In 1975, a team of Russian archaeologists announced that they’d made a remarkable find: From a cave in the Altai Mountains of Siberia, they’d unearthed a 33,000-year-old fossil skull that resembled a wolf. In 2011, an anatomical analysis suggested that the fossil was a hybrid of a wolf (with its large teeth) and a dog (with its shortened snout), raising the possibility that it was a partly domesticated wolf—in other words, one of the oldest ancestors of the modern dog ever discovered.
At the time, though, DNA analysis was needed to make certain that the fossil came from an ancestor of man’s best friend. A paper published today in the journal PLOS ONE confirms that fact, indicating that the creature was more closely related to modern dogs than wolves, and forcing scientists to reconsider the dog’s evolutionary family tree.
To come to the finding, a team led by Anna Druzhkova of the Russian Academy of Sciences sequenced mitochondrial DNA taken from one of the skull’s teeth. This type of genetic material comes from an organelle inside each cell called the mitochondria, which has a distinct type of DNA that’s separate from the cell’s normal chromosomes. For each individual, mitochondrial DNA is inherited directly from one’s mother without any modifications and thus remains relatively constant over generations, except for the gradual effect of mutations. Similarities found in such DNA collected from various animals helps scientists understand the evolutionary relationships between species.
The research team compared their sample of mitochondrial DNA from the ancient skull with samples from 70 different modern breeds of dog, along with 30 different wolf and 4 different coyote DNA samples. Their analysis found that the fossil’s DNA didn’t match any of the other samples perfectly, but most closely resembled the modern dog breeds, sharing the most similarities with Tibetian Mastiffs, Newfoundlands and Siberian Huskies in particular.
Scientists know that dogs evolved as a result of the domestication of wolves, but the specific time and location of this domestication is still poorly understood—and this discovery further complicates that picture. Most experts agree that dogs predate the invention of agriculture (which happened roughly 10,000 years ago), but some say that domestication may have occurred as long as 100,000 years ago.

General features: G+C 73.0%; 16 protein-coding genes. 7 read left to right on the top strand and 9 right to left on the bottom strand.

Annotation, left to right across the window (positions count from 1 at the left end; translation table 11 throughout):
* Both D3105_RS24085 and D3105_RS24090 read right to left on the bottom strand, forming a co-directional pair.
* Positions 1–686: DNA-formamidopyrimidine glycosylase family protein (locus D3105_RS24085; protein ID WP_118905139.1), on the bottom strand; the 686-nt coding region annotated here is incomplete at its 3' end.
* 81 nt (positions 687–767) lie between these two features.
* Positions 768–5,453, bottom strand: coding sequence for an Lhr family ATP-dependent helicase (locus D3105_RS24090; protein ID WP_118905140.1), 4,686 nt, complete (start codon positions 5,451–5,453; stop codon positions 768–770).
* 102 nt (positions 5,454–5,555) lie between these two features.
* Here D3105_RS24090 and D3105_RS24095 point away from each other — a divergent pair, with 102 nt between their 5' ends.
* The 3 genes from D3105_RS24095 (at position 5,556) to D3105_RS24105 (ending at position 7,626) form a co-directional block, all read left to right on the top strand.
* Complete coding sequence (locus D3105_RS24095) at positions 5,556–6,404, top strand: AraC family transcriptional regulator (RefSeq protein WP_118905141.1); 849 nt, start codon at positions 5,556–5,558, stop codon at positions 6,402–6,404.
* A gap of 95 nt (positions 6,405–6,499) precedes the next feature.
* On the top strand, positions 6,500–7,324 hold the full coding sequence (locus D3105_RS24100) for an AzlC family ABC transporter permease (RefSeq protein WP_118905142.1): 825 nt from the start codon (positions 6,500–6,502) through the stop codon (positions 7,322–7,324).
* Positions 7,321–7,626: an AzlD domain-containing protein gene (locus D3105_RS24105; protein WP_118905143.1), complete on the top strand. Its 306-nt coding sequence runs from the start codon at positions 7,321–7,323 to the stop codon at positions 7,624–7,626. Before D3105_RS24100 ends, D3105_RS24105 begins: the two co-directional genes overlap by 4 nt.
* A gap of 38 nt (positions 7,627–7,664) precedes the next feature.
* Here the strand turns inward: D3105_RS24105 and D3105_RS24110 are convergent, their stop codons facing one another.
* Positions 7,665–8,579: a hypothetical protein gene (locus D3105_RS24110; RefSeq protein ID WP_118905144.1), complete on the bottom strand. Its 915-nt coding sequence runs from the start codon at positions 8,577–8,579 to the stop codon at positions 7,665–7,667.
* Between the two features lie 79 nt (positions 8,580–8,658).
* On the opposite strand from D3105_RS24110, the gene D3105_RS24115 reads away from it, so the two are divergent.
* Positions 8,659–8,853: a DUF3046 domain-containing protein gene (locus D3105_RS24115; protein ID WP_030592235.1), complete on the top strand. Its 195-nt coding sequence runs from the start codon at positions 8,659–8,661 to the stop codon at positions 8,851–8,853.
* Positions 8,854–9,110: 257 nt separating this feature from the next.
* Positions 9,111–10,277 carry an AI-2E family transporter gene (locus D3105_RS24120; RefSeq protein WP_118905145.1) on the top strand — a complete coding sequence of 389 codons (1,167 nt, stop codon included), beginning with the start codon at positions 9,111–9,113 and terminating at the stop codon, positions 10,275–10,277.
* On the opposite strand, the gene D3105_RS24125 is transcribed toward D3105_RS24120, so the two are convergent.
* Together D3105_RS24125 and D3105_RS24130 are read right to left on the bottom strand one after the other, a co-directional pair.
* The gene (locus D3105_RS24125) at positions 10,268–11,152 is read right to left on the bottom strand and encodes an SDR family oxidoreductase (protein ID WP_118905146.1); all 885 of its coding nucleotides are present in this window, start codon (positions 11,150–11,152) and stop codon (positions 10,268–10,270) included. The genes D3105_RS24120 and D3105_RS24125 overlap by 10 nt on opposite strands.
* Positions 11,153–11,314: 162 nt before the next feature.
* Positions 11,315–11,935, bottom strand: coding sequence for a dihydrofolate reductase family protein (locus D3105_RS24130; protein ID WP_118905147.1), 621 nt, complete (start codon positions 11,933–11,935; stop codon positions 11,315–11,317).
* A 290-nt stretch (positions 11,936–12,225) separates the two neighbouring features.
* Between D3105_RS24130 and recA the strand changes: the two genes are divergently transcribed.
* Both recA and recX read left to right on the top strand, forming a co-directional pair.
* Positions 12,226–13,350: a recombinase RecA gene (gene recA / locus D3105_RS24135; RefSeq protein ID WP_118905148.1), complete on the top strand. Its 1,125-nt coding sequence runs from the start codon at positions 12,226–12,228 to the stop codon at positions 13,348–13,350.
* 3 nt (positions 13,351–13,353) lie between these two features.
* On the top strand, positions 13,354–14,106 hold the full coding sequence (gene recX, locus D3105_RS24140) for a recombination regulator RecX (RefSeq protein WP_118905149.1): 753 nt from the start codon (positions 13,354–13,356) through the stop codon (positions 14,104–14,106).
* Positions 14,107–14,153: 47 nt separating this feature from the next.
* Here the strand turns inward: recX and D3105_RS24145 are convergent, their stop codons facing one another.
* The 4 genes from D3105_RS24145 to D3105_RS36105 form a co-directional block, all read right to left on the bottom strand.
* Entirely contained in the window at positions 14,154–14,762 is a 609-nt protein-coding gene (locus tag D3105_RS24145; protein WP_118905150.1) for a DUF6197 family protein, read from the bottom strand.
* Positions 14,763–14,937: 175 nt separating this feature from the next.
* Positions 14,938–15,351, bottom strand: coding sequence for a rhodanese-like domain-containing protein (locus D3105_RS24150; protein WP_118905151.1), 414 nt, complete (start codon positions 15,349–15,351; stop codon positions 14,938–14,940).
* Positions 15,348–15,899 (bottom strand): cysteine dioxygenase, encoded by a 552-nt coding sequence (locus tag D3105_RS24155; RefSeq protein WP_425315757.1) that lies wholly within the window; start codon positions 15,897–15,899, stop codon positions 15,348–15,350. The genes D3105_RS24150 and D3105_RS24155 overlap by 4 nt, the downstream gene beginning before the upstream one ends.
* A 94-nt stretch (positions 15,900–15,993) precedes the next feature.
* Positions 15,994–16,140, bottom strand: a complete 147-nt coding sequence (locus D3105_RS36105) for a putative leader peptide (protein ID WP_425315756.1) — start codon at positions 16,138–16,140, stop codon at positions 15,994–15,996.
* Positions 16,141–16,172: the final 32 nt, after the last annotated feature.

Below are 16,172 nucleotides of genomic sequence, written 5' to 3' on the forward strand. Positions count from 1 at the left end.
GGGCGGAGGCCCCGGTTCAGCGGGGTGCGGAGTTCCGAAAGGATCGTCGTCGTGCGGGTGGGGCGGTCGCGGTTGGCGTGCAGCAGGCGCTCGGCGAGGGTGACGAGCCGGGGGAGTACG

This finding—and the previous radiocarbon dating of the skull which established its age—set that event to at least 33,000 years ago. However, dogs may have been domesticated from wolves multiple times, and this breed of Siberian dog may have actually gone extinct, rather than serving as an ancestor for modern dogs. Archaeological evidence indicates that, with the onset of the last glacial maximum (around 26,000 years ago), humans in this area of Siberia may have stopped domesticating dogs, maybe due to food scarcity. In that case, an independent domestication elsewhere may have led to the dogs of today.
On the other hand, domestication in the vicinity of the Altai Mountains, as evidenced by this finding, may have led to the geographic spread of dogs elsewhere in Asia and Europe, even if they died out in Siberia. Previously, many have suggested that the first domestication occurred in the Middle East or East Asia, but this skull could force scientists to rethink their theories. The research team behind the analysis notes that finding more ancient dog remains will help us in putting together the puzzle.
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